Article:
With Easter looming on the calendar, Burger Friday is taking a step away from the beef and diving headlong into variations on the traditional Friday fish fry (pictured, above: A fireside fish fry, from a 1959 Star Tribune file photo). Here are five suggestions:
Each Friday evening at Sapor Cafe and Bar, chef Tanya Siebenaler offers a different take on the classic fish fry formula, with one exception: it’s not an all-you-can-eat situation. Last week, Siebenaler was consumed with catfish, remoulade and potato salad. This week, she’s channeling St. Patrick’s Day with beer-battered cod and hand-cut fries served with malt vinegar tartar sauce ($18). Pair it up with a pint or two of Fair State Brewing Cooperative’s oat-ey brown malt stout, brewed in northeast Minneapolis.
On Friday after 6 p.m., Cafe Maude embraces the season with a fish fry, minus the all-you-can-eat pile-on, and cooks the heck out of it. The fish is tempura-battered cod, served with sauce gribiche, a tartar-like sauce made with hard-cooked eggs, capers, pickles and dill. The russets skip the fryer and instead go the twice-blanched-then-baked route before getting a dusting of seasoning. Oh, and there’s a cabbage-carrot coleslaw, dressed with aioli. Cost: $16.50.
True to its northern Wisconsin roots, Red Stag Supperclub puts out a doozy of a Friday fish fry, and people, there are options: single ($12) and double ($17) servings of cod, and single ($13) and double ($18) servings of walleye, all paired with potato chips, coleslaw and a divine sweet-onion tartar sauce. Don’t miss a drop of the house-made smoked ketchup when you splurge on a cone of the kitchen’s famous smelt fries ($8).
At the new North Loop iteration of Red Cow, fish-fryers can opt for a straight-up single serving ($12) or indulge in the all-you-can-eat ($15) version. It's a familiar formula: beer-batted white fish, house-cut fries.
One of the Twin Cities' great fish fries is served all day (11 a.m. to 10 p.m.) at historic Gluek’s Restaurant & Bar. Get this: Cajun-style catfish, red beans and rice, hush puppies and coleslaw, for $13.95. The kitchen's beer-battered walleye, served with a mountain of crisp fries, slaw and caper-dill tartar sauce ($10.95, a single serving), is another option.
"We triple dog dare you to come out" says the promo from the Blue Plate Restaurant Co, which hopes you're hungry after shoveling snow. At any of their eight restaurants, until 3 p.m. today, you will get $1 off for every inch of snow that fell, according to the calculations at the MSP airport.
That was 9.9 inches.
Restaurants include Edina Grill, Highland Grill, Longfellow Grill, Groveland Tap, Freehouse, 3 Squares, The Lowry and Scusi.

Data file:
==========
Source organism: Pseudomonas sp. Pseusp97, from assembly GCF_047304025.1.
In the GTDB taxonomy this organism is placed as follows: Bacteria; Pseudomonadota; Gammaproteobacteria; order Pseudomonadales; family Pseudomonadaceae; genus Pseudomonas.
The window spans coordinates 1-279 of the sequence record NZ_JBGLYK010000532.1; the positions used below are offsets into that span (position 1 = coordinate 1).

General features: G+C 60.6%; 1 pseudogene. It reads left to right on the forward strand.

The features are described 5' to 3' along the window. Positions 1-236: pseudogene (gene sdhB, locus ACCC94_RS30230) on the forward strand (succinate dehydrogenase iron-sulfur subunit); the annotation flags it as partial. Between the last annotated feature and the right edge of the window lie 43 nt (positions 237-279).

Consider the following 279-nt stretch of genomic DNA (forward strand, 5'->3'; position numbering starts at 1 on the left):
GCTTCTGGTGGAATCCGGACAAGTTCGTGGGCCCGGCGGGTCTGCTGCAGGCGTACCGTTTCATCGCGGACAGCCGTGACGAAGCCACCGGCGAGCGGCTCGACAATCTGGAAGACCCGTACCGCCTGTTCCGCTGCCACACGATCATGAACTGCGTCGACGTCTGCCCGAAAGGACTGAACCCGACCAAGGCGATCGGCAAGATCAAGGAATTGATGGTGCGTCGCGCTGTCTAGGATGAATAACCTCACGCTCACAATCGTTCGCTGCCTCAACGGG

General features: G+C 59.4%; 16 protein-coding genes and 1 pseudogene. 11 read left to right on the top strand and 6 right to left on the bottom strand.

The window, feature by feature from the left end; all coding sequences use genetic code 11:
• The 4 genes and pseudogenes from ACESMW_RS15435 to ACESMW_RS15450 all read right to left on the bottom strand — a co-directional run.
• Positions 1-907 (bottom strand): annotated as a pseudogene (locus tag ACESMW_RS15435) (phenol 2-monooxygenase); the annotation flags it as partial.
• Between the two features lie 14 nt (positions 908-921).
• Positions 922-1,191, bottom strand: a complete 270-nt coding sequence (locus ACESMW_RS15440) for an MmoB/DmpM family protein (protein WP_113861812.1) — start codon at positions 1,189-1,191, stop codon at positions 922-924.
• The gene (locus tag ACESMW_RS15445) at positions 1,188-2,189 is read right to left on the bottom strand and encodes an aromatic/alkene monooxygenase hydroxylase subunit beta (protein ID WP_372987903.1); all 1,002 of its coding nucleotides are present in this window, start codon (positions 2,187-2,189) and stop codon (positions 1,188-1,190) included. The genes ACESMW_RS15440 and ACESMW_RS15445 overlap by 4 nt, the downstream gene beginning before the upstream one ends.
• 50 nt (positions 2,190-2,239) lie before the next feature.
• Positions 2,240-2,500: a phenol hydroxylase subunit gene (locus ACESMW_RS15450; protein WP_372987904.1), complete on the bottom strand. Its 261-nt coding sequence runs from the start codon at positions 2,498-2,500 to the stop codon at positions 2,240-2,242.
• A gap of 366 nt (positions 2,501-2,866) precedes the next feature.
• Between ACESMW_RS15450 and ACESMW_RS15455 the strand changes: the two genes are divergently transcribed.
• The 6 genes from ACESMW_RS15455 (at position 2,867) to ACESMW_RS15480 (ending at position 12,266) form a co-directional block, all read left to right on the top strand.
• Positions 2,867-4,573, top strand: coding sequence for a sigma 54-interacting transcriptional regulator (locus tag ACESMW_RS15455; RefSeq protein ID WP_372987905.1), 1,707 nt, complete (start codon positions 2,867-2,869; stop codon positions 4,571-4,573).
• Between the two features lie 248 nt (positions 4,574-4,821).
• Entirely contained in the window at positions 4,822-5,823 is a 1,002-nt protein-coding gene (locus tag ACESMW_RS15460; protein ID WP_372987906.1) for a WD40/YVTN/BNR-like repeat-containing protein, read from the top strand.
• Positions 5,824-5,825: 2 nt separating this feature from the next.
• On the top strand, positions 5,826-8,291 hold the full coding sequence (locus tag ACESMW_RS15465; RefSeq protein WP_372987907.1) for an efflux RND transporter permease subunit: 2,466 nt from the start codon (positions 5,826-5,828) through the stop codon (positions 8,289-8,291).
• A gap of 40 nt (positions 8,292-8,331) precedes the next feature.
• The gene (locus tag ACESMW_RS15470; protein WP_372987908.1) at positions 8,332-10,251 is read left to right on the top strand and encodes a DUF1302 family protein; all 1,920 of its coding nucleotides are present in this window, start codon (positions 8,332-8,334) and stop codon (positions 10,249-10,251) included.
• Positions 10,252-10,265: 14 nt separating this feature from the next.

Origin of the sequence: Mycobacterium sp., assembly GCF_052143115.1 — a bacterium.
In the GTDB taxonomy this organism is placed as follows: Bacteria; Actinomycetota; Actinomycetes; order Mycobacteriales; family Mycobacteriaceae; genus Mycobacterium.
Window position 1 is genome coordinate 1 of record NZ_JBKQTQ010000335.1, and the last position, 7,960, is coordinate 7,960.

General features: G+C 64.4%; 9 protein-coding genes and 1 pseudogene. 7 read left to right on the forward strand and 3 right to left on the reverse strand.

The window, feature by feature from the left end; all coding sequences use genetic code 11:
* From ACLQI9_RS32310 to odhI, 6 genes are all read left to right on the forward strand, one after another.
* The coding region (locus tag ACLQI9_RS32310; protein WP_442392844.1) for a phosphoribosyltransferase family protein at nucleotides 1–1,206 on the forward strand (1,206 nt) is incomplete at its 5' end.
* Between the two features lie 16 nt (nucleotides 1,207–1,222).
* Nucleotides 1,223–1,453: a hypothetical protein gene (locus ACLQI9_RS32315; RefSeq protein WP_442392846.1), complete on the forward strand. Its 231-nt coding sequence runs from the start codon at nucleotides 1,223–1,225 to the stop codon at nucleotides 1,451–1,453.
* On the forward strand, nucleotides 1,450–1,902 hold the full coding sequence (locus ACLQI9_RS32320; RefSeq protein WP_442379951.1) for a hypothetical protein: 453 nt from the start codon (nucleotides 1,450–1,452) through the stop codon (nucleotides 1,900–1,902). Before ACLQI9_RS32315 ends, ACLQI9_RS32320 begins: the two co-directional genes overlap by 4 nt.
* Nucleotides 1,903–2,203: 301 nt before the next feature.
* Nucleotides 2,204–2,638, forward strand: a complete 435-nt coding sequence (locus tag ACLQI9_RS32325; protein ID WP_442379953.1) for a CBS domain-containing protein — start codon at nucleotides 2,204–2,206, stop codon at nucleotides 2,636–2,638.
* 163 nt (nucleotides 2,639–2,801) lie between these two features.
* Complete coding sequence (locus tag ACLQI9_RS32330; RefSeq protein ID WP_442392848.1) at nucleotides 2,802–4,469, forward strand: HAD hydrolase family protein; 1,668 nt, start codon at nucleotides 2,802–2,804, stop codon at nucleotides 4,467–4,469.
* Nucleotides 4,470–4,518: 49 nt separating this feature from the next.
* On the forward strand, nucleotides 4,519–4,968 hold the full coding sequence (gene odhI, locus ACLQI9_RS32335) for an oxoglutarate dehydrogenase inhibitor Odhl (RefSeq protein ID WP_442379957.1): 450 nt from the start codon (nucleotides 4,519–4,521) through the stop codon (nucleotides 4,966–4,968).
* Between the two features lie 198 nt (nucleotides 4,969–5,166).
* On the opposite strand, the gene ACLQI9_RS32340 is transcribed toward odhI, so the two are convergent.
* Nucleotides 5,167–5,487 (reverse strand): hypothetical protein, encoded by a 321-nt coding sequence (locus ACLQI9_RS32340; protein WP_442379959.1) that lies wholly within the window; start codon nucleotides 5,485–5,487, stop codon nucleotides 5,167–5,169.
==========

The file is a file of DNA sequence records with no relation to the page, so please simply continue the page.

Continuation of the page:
While plenty of Twin Cities restaurants staying closed through the cold spell, others are spending today offering deals to lure diners out into the sub-zero weather. Here's a list.
The Sample Room (pictured, above) is watching its thermometer closely, offering a percent-off deal that matches below-zero temps. For example: -21 degrees means 21 percent off the tab.
All cupcakes at Nadia Cakes are $2.
Punch Pizza is knocking 25 percent off the price of all pizzas: Dine-in, takeout and par-baked.
Sebastian Joe's is offering 25 percent off all ice cream, whether it's scoops, pints, quarts or sandwiches.
It's a 20-percent-off-everything day at Chez Arnaud. You'll need to say the pass code: "Beat the cold."
D'Amico & Sons is noting the statewide school closings by extending a kids-eat-free deal (for children 10 and under) all day, when an adult buys an entree.
Rye Deli & Bar is offering 20 percent off after 5 p.m.
The burger: The Minnesota State Fair and Burger Friday, a match made in Internet heaven, right? But rather than focus on a deep-fried monstrosity or some other gustatory fairgrounds nightmare, today's emphasis is on the humble $2 burger at the Midway Men's Club.
That's correct: Two bucks. While the fairgrounds seemed designed to separate fairgoers from their cash, it's surprising -- and refreshing -- to stumble upon a vendor that leans towards affordability.
Is it a remarkable burger? No. The modestly-scaled patties come right out of a freezer truck, and they're grilled on a flat-top stove, with little -- ok, no -- embellishment. Plain is the most generous way to describe the bun. This is a zero-frills burger best experienced by leaning heavy on the (free) condiments: plenty of grilled onions, a few layers of pickles and lots of ketchup and mustard. A gooey slice of American cheese helps, too.
But each paper-wrapped burger is hot, filling and astonishingly affordable. What they recall, more than anything else, are the low-budget burgers that my parents used to pick up by the bag on Friday nights when I was a kid in the early 1970s, stopping at the nearby McDonald's on their way home from work. Since the state fair experience is soaked in nostalgia, this flashback burger fits right in.